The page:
Logic is the business of evaluating arguments, sorting good ones from bad ones.
In everyday language, we sometimes use the word ‘argument’ to refer to belligerent shouting matches. If you and a friend have an argument in this sense, things are not going well between the two of you.
In logic, we are not interested in the teeth-gnashing, hair-pulling kind of argument. A logical argument is structured to give someone a reason to believe some conclusion. Here is one such argument:
(1) It is raining heavily.
(2) If you do not take an umbrella, you will get soaked.
.˙. You should take an umbrella.
The three dots on the third line of the argument mean ‘Therefore’ and they indicate that the final sentence is the conclusion of the argument. The other sentences are premises of the argument. If you believe the premises, then the argument provides you with a reason to believe the conclusion.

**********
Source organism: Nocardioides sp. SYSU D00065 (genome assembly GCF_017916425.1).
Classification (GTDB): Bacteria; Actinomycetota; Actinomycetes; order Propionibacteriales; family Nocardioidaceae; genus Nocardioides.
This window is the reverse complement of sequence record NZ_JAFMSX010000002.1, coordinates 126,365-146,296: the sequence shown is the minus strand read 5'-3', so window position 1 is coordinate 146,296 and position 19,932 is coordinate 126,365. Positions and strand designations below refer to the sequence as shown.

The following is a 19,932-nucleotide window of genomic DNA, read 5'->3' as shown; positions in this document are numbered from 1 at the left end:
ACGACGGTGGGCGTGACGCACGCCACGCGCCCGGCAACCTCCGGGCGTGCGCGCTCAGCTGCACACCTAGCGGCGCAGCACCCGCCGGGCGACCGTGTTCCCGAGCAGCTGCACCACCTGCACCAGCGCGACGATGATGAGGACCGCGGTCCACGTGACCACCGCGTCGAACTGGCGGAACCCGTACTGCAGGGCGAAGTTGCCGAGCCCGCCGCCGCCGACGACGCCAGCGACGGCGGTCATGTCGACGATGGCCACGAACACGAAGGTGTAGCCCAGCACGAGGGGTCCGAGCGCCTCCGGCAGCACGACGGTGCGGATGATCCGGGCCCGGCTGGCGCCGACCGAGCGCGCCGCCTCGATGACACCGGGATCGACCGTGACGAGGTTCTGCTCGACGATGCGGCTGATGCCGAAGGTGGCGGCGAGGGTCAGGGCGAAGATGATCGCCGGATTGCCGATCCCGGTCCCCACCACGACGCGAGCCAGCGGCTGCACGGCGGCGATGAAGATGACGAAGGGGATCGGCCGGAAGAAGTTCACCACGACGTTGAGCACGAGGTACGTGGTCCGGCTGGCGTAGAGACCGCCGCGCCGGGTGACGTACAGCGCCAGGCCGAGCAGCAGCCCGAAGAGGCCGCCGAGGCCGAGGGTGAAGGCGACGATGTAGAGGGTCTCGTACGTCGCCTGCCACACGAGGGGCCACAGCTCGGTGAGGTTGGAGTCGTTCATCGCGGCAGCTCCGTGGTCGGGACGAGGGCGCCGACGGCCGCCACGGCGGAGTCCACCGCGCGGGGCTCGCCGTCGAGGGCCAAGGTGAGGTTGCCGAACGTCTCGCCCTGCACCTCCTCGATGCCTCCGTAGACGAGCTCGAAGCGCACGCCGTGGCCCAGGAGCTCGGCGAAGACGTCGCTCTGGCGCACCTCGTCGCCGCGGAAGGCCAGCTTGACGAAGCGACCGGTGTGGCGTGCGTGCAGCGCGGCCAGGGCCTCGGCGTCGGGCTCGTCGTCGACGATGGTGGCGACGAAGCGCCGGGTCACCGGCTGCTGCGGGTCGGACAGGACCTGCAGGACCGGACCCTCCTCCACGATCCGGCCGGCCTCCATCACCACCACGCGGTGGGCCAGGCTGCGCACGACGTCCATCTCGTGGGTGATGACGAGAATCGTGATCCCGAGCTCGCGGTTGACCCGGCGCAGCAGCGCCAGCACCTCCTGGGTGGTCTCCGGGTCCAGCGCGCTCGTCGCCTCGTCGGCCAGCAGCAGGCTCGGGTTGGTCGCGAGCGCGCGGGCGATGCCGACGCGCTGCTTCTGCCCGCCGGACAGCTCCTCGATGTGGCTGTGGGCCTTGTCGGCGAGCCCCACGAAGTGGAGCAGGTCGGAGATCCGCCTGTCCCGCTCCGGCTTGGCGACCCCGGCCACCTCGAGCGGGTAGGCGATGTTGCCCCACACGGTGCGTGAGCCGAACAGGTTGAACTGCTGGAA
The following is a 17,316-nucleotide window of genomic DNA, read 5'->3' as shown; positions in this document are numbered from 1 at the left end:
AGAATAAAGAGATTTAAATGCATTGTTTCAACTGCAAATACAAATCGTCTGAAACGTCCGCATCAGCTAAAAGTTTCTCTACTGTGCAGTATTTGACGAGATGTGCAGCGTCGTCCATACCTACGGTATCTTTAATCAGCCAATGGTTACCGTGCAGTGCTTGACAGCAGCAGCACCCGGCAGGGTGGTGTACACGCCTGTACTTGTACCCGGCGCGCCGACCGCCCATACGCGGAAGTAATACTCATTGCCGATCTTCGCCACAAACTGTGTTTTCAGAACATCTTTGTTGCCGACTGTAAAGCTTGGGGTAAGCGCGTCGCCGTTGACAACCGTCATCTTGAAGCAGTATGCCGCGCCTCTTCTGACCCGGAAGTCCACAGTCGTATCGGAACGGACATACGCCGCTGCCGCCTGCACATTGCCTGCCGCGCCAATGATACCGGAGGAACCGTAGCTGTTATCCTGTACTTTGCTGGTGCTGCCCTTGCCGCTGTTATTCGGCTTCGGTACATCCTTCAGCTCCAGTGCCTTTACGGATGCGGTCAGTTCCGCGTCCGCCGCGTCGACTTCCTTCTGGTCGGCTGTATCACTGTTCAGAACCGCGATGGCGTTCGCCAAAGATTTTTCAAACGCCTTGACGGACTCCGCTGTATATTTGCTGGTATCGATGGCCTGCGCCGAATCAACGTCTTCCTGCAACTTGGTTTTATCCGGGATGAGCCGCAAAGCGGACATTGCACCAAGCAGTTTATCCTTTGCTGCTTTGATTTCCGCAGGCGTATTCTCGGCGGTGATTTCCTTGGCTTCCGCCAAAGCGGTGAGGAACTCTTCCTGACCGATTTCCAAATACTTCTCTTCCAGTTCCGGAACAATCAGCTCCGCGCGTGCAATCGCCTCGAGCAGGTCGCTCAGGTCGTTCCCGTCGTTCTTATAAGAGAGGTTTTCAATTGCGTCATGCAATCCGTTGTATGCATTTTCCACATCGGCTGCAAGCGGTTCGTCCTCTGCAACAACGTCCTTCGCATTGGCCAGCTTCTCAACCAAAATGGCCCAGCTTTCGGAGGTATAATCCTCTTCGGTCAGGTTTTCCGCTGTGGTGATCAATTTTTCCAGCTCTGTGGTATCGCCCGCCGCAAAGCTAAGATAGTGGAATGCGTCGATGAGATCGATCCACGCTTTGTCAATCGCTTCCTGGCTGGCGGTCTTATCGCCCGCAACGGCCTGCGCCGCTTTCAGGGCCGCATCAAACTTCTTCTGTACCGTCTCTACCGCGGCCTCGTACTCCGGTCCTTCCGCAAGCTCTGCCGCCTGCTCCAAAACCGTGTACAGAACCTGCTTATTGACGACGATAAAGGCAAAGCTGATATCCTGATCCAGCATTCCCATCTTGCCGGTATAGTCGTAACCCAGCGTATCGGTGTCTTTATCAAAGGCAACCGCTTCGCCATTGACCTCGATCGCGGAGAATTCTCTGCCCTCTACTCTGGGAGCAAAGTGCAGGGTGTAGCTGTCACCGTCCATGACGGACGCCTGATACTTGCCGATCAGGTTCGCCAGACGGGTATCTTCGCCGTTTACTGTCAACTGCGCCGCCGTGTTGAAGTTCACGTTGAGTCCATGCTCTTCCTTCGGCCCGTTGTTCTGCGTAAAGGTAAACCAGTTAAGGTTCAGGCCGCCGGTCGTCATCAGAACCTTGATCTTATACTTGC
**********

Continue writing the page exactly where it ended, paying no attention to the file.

This chapter discusses some basic logical notions that apply to arguments in a natural language like English. It is important to begin with a clear understanding of what arguments are and of what it means for an argument to be valid. Later we will translate arguments from English into a formal language. We want formal validity, as defined in the formal language, to have at least some of the important features of natural-language validity.